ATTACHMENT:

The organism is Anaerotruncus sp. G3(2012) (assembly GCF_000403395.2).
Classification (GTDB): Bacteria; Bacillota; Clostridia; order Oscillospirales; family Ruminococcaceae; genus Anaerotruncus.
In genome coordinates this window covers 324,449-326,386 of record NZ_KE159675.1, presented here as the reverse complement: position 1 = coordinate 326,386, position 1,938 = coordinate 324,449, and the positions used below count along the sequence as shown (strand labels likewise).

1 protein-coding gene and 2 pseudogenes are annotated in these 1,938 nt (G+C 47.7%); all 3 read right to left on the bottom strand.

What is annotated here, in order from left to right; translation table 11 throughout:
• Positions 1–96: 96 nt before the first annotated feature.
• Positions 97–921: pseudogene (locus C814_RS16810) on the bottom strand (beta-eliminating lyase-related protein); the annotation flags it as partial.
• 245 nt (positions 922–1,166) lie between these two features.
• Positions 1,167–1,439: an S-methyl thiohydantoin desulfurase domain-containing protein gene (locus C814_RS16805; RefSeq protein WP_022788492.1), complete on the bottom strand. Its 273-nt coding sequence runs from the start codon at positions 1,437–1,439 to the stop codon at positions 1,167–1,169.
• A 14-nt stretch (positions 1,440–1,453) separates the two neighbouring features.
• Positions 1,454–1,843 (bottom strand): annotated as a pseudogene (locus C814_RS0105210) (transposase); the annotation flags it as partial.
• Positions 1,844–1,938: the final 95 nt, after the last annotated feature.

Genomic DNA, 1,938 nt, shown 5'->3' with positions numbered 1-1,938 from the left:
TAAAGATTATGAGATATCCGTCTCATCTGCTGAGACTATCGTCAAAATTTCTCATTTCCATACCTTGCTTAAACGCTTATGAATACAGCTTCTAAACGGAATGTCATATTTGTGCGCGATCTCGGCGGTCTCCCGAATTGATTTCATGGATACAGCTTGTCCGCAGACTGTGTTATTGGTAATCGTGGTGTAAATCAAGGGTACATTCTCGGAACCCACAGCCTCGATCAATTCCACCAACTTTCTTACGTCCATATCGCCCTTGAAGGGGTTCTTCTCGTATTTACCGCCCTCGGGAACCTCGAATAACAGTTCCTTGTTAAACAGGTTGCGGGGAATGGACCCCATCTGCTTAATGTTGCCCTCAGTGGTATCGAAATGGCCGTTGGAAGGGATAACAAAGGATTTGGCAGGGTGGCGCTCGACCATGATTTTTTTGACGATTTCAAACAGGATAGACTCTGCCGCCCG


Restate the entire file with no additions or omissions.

The organism is Anaerotruncus sp. G3(2012) (assembly GCF_000403395.2).
Classification (GTDB): Bacteria; Bacillota; Clostridia; order Oscillospirales; family Ruminococcaceae; genus Anaerotruncus.
In genome coordinates this window covers 324,449-326,386 of record NZ_KE159675.1, presented here as the reverse complement: position 1 = coordinate 326,386, position 1,938 = coordinate 324,449, and the positions used below count along the sequence as shown (strand labels likewise).

1 protein-coding gene and 2 pseudogenes are annotated in these 1,938 nt (G+C 47.7%); all 3 read right to left on the bottom strand.

What is annotated here, in order from left to right; translation table 11 throughout:
• Positions 1–96: 96 nt before the first annotated feature.
• Positions 97–921: pseudogene (locus C814_RS16810) on the bottom strand (beta-eliminating lyase-related protein); the annotation flags it as partial.
• 245 nt (positions 922–1,166) lie between these two features.
• Positions 1,167–1,439: an S-methyl thiohydantoin desulfurase domain-containing protein gene (locus C814_RS16805; RefSeq protein WP_022788492.1), complete on the bottom strand. Its 273-nt coding sequence runs from the start codon at positions 1,437–1,439 to the stop codon at positions 1,167–1,169.
• A 14-nt stretch (positions 1,440–1,453) separates the two neighbouring features.
• Positions 1,454–1,843 (bottom strand): annotated as a pseudogene (locus C814_RS0105210) (transposase); the annotation flags it as partial.
• Positions 1,844–1,938: the final 95 nt, after the last annotated feature.

Genomic DNA, 1,938 nt, shown 5'->3' with positions numbered 1-1,938 from the left:
TAAAGATTATGAGATATCCGTCTCATCTGCTGAGACTATCGTCAAAATTTCTCATTTCCATACCTTGCTTAAACGCTTATGAATACAGCTTCTAAACGGAATGTCATATTTGTGCGCGATCTCGGCGGTCTCCCGAATTGATTTCATGGATACAGCTTGTCCGCAGACTGTGTTATTGGTAATCGTGGTGTAAATCAAGGGTACATTCTCGGAACCCACAGCCTCGATCAATTCCACCAACTTTCTTACGTCCATATCGCCCTTGAAGGGGTTCTTCTCGTATTTACCGCCCTCGGGAACCTCGAATAACAGTTCCTTGTTAAACAGGTTGCGGGGAATGGACCCCATCTGCTTAATGTTGCCCTCAGTGGTATCGAAATGGCCGTTGGAAGGGATAACAAAGGATTTGGCAGGGTGGCGCTCGACCATGATTTTTTTGACGATTTCAAACAGGATAGACTCTGCCGCCCG